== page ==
During Takoyaki and Poffertjes search I also found the existence of additional Poffertjes-like dish. It is Indian Paniyaram. Paniyaram is rounder like Takoyaki but the use of aromatic spices and chutney sauce makes Paniyaram a very distinctive and different cousin of Takoyaki. You can google Paniyaram and you will find a video in which an Indian guy showing how to cook Paniyaram.Now how do I prove that the Dutch Poffertjes inspired us and Indians to create Takoyaki in Japan and Paniyaram in India. Or, did Dutch take Indian Paniyaram and bring it to the Netherlands? My initial Internet search on Takoyaki history was not promising, since in one site it says that the predecessor of Takoyaki was invented in the city of Osaka, Japan, around 1933. Now my excitement was shrinking. The birth place of Takoyaki and the year of invention does not have much to do with Dutch influence. Osaka is far away from Nagasaki and the invention year, 1933 is 65 years after the unique period of Dutch access to Japan.
Now I have stopped my on line search because there is a limitation on what I seem to be able to find on the Internet – of course, challenging today’s idea that EVERYTHING and ANYTHING can be found on the Internet. I need to look into relaiable books and other works that have information on Takoyaki history. In order to do so, I need to be in Japan to go to a “real”, not electronic, library. Thought, I am suspending this project temporarily, but I welcome your stories about Poffertjes, Takoyaki and Paniyaram. Maybe we can jointyly solve the riddle – or maybe I am just wrong in my supposition that there is a relathinship between these three similar sytreet foods. If you are out in CIA’s Conference let’s me have your opinion!
On the Internet I did however find that the special skillets to prepare Pofferytjes, Takoyaki and Paniyaram are readily available along with recipes. I may invest in one of the skillets and start enjoying these mysterious, delicious snacks at home. I think I can use the same skillet for all three, reinforcing my feeling that there must be a connection among these delicious snacks!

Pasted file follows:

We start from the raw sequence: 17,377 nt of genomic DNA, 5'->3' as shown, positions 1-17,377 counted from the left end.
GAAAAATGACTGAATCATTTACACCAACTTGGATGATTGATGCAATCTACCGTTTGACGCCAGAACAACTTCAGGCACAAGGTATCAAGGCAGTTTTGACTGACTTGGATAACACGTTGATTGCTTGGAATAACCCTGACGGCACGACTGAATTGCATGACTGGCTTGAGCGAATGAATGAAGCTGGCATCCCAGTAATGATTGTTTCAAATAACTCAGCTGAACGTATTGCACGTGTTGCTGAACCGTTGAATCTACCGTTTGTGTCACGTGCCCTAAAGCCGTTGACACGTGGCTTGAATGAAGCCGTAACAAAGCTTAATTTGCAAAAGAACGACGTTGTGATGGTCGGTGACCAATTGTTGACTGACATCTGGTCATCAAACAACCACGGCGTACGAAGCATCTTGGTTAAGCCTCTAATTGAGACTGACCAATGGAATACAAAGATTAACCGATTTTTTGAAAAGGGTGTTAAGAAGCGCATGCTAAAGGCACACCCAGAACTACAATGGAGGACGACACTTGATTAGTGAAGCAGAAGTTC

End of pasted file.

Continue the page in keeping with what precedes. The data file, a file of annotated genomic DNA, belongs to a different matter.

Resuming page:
Here is the Takoyaki recipe:
3 large eggs
4 cups ice-cold dashi (Japanese fish stock); substitute – chicken stock
10 ounces cake flour
1 teaspoon sea salt
40 pieces boiled octopus, cut into 3/4″ cubes
1 cup tenkasu (bits of deep-fried tempura batter)
1 cup sliced scallion
1/2 cup beni-shoga (salt pickled, red-tainted ginger), julienned
Aonori freshwater seaweed
Katsuobushi (fish flakes)
Break eggs in a bowl and add & mix with ice-cold fish stock. Add flour little by little and mix thoroughly with a whisk. Add sea salt and mix. Rest batter half a day.
Heat the Takoyaki skillet and oil the surface of each depression with vegetable oil. Add one octopus piece into each depression and pour in batter. Sprinbkle tenkasu, beni-shoga and scallion over each depression. Cook batter until the bottom is dry and golden, and you can flip it over. Using a long pointed bamboo skewer, flip each ball. Continue cooking until the other side is dry. Repeat this process serveral times until Takoyaki is perfectly round and golden on all side. Remove Takoyaki from the skillet and arrange them on a serving plate. Brush the top of pancakes with Takoyaki sauce (available at Japanese and Asian stores) and sprinkle aonori and fish flakes on top.